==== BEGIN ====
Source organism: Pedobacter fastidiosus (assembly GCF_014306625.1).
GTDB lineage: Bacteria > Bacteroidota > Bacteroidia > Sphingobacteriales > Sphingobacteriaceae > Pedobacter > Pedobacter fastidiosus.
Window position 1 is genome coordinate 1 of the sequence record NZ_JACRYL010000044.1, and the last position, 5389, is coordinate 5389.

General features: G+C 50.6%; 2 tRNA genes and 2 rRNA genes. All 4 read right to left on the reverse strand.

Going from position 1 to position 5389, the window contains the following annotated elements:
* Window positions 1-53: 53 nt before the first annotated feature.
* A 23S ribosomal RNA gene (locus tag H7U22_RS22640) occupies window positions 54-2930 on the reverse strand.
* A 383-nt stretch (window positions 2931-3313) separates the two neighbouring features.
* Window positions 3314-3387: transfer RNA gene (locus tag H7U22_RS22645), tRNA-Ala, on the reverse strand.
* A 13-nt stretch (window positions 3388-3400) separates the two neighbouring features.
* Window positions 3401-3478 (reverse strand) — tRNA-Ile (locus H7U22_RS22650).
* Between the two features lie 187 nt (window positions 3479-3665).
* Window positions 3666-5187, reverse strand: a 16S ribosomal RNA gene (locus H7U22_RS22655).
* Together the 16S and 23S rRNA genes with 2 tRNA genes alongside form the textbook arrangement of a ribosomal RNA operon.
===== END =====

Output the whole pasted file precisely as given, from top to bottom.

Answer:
Source organism: Pedobacter fastidiosus (assembly GCF_014306625.1).
GTDB lineage: Bacteria > Bacteroidota > Bacteroidia > Sphingobacteriales > Sphingobacteriaceae > Pedobacter > Pedobacter fastidiosus.
Window position 1 is genome coordinate 1 of the sequence record NZ_JACRYL010000044.1, and the last position, 5389, is coordinate 5389.

General features: G+C 50.6%; 2 tRNA genes and 2 rRNA genes. All 4 read right to left on the reverse strand.

Going from position 1 to position 5389, the window contains the following annotated elements:
* Window positions 1-53: 53 nt before the first annotated feature.
* A 23S ribosomal RNA gene (locus tag H7U22_RS22640) occupies window positions 54-2930 on the reverse strand.
* A 383-nt stretch (window positions 2931-3313) separates the two neighbouring features.
* Window positions 3314-3387: transfer RNA gene (locus tag H7U22_RS22645), tRNA-Ala, on the reverse strand.
* A 13-nt stretch (window positions 3388-3400) separates the two neighbouring features.
* Window positions 3401-3478 (reverse strand) — tRNA-Ile (locus H7U22_RS22650).
* Between the two features lie 187 nt (window positions 3479-3665).
* Window positions 3666-5187, reverse strand: a 16S ribosomal RNA gene (locus H7U22_RS22655).
* Together the 16S and 23S rRNA genes with 2 tRNA genes alongside form the textbook arrangement of a ribosomal RNA operon.